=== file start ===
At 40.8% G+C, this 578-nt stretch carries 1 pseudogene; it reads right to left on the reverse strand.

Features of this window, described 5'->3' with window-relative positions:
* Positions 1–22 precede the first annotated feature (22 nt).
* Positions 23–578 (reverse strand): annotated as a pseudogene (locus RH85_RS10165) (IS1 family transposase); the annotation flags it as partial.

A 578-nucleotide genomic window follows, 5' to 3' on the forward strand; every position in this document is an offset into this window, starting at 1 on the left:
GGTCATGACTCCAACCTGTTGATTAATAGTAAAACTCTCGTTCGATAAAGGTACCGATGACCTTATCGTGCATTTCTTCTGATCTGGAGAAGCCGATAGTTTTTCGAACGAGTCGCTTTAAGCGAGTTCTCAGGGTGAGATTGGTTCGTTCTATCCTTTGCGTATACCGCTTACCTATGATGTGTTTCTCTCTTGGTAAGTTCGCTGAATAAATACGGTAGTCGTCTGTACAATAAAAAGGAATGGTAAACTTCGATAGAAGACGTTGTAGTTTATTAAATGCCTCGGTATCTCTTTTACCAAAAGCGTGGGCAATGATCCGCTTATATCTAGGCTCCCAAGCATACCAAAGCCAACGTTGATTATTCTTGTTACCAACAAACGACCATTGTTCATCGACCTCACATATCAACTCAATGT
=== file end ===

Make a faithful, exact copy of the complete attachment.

At 40.8% G+C, this 578-nt stretch carries 1 pseudogene; it reads right to left on the reverse strand.

Features of this window, described 5'->3' with window-relative positions:
* Positions 1–22 precede the first annotated feature (22 nt).
* Positions 23–578 (reverse strand): annotated as a pseudogene (locus RH85_RS10165) (IS1 family transposase); the annotation flags it as partial.

A 578-nucleotide genomic window follows, 5' to 3' on the forward strand; every position in this document is an offset into this window, starting at 1 on the left:
GGTCATGACTCCAACCTGTTGATTAATAGTAAAACTCTCGTTCGATAAAGGTACCGATGACCTTATCGTGCATTTCTTCTGATCTGGAGAAGCCGATAGTTTTTCGAACGAGTCGCTTTAAGCGAGTTCTCAGGGTGAGATTGGTTCGTTCTATCCTTTGCGTATACCGCTTACCTATGATGTGTTTCTCTCTTGGTAAGTTCGCTGAATAAATACGGTAGTCGTCTGTACAATAAAAAGGAATGGTAAACTTCGATAGAAGACGTTGTAGTTTATTAAATGCCTCGGTATCTCTTTTACCAAAAGCGTGGGCAATGATCCGCTTATATCTAGGCTCCCAAGCATACCAAAGCCAACGTTGATTATTCTTGTTACCAACAAACGACCATTGTTCATCGACCTCACATATCAACTCAATGT